The other thing to say about inspiring places is that I strongly believe in the benefits of visiting the places where the events you are writing about took place. I will always remember walking along the beach which Drake’s troops marched along when attacking Cartagena in 1586.
GL: What does your writing space usually look like? Messy? Full of cups of coffee?
MK: It’s a complete tip: books, papers, notes, pens, remnants of the odd snack or drink; the messier it is, the more work I’ve got done! I can only really tidy up once the work has been submitted. The day after I finished my D.Phil, thesis, the scene was such carnage that I took photos of it! The mess had even spread to the kitchen, as I didn’t have time to cook so I boiled some eggs, but left them boiling while I returned to editing footnotes. Some time later I heard a huge bang and ran to the kitchen. All the water had boiled away and the eggs had exploded, some landing on the ceiling. I was so hungry I ate the remains anyway and then returned to my desk.
GL: Given that we’re a place for learning, have you read a book recently that’s taught you something new?
MK: Reni Eddo-Lodge’s book Why I’m No Longer Talking to White People About Race taught me that white guilt is a waste of energy that distracts from the more important work of tackling racism. As she puts it: ‘No useful movements for change have ever sprung out of fervent guilt’. Rather, white people need to educate themselves about the problem, do the research and not expect black people to do it for them. Don’t ask ‘What can I do?’- think about what you can do given your own circumstances. As Reni says: ‘start thinking critically about the space you occupy in society, what you can do to help with the skills you have and the networks you have influence in’. And then say: ‘This is what I’m doing- let’s collaborate…’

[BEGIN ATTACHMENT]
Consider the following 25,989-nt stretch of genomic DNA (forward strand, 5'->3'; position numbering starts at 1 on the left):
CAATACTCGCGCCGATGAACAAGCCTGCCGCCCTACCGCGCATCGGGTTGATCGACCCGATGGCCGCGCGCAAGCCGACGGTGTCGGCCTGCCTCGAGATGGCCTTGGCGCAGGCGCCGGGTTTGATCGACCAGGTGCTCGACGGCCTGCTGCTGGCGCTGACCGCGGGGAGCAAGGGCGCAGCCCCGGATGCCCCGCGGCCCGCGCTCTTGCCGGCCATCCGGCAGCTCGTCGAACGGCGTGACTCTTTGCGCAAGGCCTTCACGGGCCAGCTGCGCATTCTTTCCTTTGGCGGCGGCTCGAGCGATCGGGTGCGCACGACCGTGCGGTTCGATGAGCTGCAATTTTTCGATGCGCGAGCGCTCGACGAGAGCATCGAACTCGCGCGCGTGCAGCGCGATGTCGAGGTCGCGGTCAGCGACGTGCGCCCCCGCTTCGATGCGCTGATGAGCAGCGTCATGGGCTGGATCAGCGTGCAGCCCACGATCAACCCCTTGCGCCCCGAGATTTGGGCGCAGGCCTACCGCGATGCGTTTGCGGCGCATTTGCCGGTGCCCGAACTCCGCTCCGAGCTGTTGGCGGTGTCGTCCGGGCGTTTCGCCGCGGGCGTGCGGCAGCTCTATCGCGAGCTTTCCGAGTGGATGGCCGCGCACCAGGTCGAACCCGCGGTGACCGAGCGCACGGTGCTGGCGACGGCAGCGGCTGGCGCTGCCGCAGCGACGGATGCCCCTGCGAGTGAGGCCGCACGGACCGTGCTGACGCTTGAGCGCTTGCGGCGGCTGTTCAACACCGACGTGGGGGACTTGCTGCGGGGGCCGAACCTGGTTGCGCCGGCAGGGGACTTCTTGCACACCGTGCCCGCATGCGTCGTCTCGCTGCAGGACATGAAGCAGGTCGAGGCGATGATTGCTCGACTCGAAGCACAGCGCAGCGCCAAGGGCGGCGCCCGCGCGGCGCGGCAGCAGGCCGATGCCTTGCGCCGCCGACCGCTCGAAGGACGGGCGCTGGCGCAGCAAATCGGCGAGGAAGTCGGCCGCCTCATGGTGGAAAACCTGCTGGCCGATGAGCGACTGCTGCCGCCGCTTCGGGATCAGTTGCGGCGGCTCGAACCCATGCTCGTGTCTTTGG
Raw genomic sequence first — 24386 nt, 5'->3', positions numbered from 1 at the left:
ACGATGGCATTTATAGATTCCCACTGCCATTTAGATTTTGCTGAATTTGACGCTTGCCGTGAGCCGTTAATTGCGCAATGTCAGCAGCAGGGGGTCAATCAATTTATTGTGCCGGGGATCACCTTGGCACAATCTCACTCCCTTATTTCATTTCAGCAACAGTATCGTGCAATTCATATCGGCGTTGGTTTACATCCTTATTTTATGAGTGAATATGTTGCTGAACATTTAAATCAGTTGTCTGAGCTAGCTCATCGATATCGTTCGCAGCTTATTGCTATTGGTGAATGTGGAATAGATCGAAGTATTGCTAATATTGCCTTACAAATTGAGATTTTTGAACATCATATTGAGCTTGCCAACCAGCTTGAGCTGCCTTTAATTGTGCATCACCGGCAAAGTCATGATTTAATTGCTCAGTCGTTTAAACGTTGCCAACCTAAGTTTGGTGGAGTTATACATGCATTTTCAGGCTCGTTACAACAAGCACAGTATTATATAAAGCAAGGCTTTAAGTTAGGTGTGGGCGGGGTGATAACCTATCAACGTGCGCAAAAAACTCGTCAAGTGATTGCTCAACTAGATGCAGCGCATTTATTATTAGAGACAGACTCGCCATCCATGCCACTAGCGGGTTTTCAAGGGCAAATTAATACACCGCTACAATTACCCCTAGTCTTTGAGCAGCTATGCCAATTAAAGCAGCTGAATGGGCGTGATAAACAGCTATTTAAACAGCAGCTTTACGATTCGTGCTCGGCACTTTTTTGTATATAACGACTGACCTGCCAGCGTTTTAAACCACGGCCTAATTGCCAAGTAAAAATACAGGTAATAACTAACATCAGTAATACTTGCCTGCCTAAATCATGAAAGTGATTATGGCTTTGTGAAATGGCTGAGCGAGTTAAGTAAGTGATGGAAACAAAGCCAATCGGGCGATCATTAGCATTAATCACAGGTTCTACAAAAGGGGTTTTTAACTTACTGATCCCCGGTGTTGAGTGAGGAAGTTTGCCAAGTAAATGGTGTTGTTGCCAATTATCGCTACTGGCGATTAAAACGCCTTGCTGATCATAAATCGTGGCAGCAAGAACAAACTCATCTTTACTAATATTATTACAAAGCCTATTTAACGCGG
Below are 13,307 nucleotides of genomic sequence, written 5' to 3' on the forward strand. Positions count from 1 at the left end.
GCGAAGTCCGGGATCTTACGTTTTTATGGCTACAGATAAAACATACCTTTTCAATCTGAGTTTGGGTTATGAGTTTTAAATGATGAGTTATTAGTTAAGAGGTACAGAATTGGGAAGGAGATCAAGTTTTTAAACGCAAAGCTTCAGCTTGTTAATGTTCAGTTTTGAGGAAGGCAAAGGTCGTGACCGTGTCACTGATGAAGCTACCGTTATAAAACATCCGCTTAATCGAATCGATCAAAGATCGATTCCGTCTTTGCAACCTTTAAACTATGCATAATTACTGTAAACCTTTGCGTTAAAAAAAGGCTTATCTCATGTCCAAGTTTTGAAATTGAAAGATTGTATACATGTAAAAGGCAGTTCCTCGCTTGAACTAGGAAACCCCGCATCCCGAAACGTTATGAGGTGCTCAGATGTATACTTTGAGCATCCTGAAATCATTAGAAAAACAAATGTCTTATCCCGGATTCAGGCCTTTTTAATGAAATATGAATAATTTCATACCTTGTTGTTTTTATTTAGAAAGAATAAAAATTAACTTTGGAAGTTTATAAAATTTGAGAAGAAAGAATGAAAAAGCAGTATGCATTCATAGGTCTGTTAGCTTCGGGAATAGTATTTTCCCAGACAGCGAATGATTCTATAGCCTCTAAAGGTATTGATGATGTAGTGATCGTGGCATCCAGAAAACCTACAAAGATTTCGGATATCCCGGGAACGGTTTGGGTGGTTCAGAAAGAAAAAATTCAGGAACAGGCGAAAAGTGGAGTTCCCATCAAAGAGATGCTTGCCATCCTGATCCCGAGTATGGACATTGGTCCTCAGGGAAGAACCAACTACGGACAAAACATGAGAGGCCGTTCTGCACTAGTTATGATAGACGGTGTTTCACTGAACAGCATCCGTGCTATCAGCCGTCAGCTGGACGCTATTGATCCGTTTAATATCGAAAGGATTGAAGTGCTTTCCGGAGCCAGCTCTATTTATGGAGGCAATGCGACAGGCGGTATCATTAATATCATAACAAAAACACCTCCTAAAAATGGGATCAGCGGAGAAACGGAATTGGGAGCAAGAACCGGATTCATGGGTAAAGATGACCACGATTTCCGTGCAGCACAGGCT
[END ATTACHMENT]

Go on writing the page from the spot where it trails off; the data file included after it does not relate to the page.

GL: Here at Gladstone’s we try to do everything we can to support readers - what's your favourite reading memory?
MK: I have so many! One summer when I was about 10 or 11 I spent hours reading the Secret Seven books in my tree house. I slept overnight there sometimes and would wake early when the sun began pouring through the window: I would just snuggle up in my sleeping bag and read. I also remember my sister hating me reading because she wanted me to play with her instead. I was reading Redwall by Brian Jacques one holiday and, just to spite me, she took the book from me and began reading it herself. Brilliantly, she then got hooked, and I just took up the prequel, Mossflower, and we both sat about reading happily together for the rest of the holiday! These days, I enjoy reading with my husband (when I get the chance!). He’s French so when we first got together we read The Little Prince, Asterix and Tintin together in French to improve my language skills. At the moment, we’ve just started Simon Schama’s Citizens, as we realised neither of us really knew very much about the French Revolution.
GL: Do you have any fond memories of libraries? Don’t worry, we won’t be offended if we’re not your favourite!